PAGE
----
16 July 2017 Wind Reports Table Arizona
More wind reports can be found here.

On The Road: Jacob Banitt in Louisiana

What an appropriate week to discuss weather forecasting with the people who rely on it the most. Heavy rain, strong winds and flash flooding with the cold front that moved through southwestern Louisiana on Monday, caused me to postpone one meeting with a client near the Gulf coast. “Your weather report says we are expecting up to four inches of rain today,” David said to me on the phone. “If we get that much, you’ll be stuck in town for a day or two; we better reschedule.”Read More »

Wilkens Weather Welcomes Alec & Samantha!

We are thrilled to announce two meteorologists have recently joined our forecast team! With severe weather season in full swing in the northern hemisphere and the Atlantic tropical season just around the corner, it is critical that we have additional eyes on customer sites around the globe. Alec and Samantha are well-rounded meteorologists with zest for dynamic weather. Here’s more about them:Read More »

Hurricane Preparedness: Offshore Operations

Tropical cyclones have significant impacts on marine operations worldwide. Prior to experiencing tropical cyclone threats, offshore facilities must secure equipment, shut-in wells, and evacuate personnel. Operations can remain shut down for extended periods in the event that an offshore platform or rig is damaged or destroyed. Damaged pipelines along the seafloor are a common cause of interruptions to oil and gas supply.

To prevent structural damage and spills, control costs, and ensure the safety of personnel, accurate weather forecasts and advanced notification of tropical hazards are paramount. Even a weak tropical cyclone can produce hazardous weather conditions and put coastal and offshore operators at risk. Be sure to determine your exposure to the risks associated with tropical cyclones before the start of this Atlantic hurricane season.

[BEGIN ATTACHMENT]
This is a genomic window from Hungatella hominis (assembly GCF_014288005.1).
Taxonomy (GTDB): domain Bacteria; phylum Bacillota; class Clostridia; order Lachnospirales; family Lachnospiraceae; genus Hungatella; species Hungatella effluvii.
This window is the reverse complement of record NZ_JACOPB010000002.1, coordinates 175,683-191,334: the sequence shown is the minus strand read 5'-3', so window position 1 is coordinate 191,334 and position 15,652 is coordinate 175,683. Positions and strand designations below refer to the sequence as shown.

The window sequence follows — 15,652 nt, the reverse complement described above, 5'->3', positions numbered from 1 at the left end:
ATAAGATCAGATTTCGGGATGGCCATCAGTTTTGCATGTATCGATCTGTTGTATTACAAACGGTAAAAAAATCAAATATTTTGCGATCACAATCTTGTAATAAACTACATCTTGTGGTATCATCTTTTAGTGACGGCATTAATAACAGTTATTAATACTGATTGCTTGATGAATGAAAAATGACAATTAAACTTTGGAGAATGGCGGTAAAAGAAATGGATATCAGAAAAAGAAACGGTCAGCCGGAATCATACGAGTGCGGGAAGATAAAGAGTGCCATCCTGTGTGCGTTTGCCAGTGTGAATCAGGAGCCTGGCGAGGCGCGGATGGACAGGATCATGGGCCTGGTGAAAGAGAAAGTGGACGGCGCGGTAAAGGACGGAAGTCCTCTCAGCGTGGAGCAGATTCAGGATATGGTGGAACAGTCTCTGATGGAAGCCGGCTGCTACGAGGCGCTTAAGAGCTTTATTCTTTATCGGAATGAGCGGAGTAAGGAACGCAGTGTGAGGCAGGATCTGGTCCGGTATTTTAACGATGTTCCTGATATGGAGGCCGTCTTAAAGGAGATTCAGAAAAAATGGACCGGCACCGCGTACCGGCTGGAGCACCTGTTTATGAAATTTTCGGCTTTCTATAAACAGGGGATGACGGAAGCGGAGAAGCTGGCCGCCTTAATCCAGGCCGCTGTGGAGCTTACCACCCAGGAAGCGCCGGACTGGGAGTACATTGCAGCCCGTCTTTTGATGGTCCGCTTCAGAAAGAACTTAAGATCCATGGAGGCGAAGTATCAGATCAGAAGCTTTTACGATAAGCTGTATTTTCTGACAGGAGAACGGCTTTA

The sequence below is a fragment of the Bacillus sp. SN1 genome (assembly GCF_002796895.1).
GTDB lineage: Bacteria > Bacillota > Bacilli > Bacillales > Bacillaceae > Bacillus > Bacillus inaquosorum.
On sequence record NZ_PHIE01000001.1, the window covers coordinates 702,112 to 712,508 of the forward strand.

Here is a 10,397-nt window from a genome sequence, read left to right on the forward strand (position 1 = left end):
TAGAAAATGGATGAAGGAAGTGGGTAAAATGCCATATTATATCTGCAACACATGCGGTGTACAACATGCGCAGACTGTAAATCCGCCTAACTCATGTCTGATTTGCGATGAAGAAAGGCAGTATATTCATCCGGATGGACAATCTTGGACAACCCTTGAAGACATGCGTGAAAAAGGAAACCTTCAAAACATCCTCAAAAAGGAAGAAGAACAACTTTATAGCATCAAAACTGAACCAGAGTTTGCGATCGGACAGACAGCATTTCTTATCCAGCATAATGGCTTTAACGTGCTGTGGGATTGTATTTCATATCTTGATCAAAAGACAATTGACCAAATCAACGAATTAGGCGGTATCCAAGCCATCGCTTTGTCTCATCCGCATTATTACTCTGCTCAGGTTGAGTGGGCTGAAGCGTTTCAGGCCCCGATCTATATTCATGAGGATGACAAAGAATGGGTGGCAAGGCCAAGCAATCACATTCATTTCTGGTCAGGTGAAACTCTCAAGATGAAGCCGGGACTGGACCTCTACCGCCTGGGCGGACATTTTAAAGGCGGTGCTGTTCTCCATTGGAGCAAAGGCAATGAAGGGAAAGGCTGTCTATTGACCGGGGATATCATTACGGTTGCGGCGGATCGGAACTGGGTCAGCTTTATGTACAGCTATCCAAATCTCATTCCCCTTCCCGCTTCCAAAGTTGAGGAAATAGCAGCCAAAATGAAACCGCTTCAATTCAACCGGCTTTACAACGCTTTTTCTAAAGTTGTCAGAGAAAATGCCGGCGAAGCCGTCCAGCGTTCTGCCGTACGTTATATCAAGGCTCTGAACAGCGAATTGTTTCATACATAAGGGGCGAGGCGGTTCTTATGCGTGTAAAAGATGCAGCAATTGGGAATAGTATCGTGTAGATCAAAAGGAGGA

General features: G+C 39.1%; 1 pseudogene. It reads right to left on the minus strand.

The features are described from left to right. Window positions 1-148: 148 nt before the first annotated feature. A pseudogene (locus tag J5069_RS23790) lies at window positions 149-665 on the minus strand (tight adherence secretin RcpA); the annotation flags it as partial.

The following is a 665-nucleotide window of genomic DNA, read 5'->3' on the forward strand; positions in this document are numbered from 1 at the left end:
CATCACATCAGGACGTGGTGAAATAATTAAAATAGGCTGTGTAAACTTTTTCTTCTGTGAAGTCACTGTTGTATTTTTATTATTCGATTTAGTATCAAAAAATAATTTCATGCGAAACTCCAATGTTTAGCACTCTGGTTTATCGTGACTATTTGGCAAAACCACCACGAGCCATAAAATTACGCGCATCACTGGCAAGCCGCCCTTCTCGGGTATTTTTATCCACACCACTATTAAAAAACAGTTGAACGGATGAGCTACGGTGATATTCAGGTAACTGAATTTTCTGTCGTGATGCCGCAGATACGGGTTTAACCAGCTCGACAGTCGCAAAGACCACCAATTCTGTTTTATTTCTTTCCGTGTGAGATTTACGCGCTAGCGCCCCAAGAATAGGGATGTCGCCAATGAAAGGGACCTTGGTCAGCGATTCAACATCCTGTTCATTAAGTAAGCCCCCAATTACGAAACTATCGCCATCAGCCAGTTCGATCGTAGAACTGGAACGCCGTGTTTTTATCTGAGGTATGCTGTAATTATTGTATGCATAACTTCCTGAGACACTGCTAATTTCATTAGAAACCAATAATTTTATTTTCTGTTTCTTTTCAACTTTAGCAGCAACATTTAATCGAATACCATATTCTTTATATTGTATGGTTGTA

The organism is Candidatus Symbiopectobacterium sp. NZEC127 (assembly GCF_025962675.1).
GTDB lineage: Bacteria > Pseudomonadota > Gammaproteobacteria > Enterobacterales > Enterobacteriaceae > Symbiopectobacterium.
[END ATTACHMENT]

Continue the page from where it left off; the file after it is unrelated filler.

Wilkens Weather provides a suite of online and mobile tracking tools to warn our customers of these risks. To be confident that you’re prepared this hurricane season, trust in the tropical expertise and tools provided by WWT: Read More »

Celebrating 40 Years: Memories & Successes

In the early days of WWT, meteorologists arrived at 4am to work on the morning weather forecast for the Gulf of Mexico. These reports were typed up and printed, so the person on fax duty could send them out one by one. Typically it would take forecasters four hours to complete the regional gulf report forecast and distribution. Other daily tasks included hand-analyzing surface charts and producing temperature, wind, and sea-state forecasts for coastal sites and international marine customers.

Over time, as business grew, so did the demand for immediate, operational weather information. In the early 2000s, WWT introduced customized client web pages, a tool that would provide customers easy access to weather information for their region and site-specific locations worldwide. In the late 2000s, with enhanced forecast models at our fingertips, there became a demand for long-range forecasts and historical analyses.

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Celebrating 40 Years: The Wilkens Story

WWT Early Years
Meteorologists Richard Wilkens and Tim Maystrick preparing weather reports